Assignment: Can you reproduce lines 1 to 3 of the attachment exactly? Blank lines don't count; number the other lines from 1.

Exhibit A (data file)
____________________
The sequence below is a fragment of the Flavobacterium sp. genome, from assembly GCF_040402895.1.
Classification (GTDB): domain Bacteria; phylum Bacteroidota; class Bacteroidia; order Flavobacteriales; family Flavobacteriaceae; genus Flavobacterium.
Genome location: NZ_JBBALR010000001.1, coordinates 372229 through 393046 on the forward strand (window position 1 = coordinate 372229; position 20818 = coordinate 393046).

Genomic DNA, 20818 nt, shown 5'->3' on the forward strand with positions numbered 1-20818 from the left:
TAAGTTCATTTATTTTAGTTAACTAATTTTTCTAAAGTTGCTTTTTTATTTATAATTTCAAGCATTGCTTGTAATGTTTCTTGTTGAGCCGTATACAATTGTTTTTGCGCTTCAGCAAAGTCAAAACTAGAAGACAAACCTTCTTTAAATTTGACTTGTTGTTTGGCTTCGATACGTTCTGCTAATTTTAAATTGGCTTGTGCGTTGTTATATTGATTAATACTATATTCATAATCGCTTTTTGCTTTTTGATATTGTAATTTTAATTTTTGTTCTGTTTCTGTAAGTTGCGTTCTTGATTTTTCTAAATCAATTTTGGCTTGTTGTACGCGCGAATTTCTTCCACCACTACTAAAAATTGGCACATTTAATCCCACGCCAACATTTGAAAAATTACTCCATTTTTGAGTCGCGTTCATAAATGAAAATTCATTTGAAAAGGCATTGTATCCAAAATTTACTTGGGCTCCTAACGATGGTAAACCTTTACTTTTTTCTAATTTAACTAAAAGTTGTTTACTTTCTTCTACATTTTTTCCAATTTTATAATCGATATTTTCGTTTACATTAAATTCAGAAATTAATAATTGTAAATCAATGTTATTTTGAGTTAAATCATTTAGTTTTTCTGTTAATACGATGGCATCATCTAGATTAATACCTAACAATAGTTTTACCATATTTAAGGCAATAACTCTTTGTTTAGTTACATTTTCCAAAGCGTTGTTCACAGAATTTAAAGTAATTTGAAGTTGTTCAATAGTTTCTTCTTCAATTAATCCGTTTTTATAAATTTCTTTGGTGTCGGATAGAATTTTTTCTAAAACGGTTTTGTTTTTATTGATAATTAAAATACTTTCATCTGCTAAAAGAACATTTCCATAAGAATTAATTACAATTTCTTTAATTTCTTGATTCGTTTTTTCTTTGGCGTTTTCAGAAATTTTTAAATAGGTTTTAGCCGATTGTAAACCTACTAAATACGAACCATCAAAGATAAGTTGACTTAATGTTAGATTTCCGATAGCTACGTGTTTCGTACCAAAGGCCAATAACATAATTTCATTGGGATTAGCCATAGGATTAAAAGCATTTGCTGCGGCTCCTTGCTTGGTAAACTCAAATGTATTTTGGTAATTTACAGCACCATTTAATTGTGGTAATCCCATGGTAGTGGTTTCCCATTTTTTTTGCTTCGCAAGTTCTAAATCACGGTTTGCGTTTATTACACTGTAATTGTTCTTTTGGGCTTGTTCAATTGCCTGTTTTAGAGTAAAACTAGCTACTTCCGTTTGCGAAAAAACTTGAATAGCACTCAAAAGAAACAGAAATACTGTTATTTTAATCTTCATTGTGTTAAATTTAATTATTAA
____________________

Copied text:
The sequence below is a fragment of the Flavobacterium sp. genome, from assembly GCF_040402895.1.
Classification (GTDB): domain Bacteria; phylum Bacteroidota; class Bacteroidia; order Flavobacteriales; family Flavobacteriaceae; genus Flavobacterium.
Genome location: NZ_JBBALR010000001.1, coordinates 372229 through 393046 on the forward strand (window position 1 = coordinate 372229; position 20818 = coordinate 393046).